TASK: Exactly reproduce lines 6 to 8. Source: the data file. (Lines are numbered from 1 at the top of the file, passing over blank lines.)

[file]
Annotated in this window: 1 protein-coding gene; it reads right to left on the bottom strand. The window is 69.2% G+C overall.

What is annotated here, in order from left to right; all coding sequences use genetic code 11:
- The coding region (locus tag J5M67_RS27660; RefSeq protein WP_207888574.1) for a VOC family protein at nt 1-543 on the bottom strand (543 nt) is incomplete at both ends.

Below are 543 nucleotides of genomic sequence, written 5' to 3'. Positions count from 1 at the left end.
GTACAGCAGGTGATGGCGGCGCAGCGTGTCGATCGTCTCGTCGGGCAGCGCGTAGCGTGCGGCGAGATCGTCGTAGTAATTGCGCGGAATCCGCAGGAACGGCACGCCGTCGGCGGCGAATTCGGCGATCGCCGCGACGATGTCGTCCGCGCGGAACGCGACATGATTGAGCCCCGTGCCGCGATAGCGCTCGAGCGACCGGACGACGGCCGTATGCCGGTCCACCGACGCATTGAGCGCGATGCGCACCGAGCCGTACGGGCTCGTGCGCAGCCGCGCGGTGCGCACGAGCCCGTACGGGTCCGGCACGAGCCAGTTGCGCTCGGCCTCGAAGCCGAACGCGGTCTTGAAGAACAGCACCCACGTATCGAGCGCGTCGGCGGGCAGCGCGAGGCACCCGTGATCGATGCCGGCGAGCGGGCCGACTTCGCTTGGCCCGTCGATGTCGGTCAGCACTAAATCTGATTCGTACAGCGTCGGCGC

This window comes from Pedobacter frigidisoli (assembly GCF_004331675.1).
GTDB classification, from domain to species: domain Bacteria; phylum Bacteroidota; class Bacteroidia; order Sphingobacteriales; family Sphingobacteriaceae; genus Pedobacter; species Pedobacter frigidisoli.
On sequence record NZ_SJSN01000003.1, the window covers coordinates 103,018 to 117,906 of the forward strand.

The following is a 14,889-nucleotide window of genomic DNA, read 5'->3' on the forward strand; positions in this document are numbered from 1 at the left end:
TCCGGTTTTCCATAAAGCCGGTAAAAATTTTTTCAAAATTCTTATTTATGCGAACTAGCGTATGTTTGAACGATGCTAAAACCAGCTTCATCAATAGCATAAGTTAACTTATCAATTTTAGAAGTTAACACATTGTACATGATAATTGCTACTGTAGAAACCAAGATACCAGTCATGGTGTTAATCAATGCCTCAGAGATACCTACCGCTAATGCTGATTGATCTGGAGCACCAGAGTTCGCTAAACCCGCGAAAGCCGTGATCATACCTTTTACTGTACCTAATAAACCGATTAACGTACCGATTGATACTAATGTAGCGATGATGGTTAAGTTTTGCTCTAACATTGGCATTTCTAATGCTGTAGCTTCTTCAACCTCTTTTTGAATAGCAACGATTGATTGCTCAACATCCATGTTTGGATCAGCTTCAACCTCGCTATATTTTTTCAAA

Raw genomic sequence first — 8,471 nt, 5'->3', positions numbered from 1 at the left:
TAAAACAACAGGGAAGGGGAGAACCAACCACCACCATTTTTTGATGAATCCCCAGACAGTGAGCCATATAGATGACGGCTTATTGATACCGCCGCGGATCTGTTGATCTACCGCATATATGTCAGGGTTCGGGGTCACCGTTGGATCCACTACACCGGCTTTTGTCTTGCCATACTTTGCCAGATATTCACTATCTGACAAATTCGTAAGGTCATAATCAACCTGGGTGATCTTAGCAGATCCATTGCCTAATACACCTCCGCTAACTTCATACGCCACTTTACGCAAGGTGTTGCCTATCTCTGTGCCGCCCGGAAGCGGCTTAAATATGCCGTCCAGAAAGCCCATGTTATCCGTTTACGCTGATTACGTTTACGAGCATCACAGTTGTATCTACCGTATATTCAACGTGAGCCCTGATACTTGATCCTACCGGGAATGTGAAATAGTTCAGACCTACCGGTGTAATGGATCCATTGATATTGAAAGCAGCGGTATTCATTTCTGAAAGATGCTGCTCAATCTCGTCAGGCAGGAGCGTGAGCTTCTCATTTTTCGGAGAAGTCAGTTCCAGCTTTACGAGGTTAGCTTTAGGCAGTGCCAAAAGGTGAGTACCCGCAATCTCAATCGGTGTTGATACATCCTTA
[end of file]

This window comes from Pedobacter frigidisoli (assembly GCF_004331675.1).
GTDB classification, from domain to species: domain Bacteria; phylum Bacteroidota; class Bacteroidia; order Sphingobacteriales; family Sphingobacteriaceae; genus Pedobacter; species Pedobacter frigidisoli.
On sequence record NZ_SJSN01000003.1, the window covers coordinates 103,018 to 117,906 of the forward strand.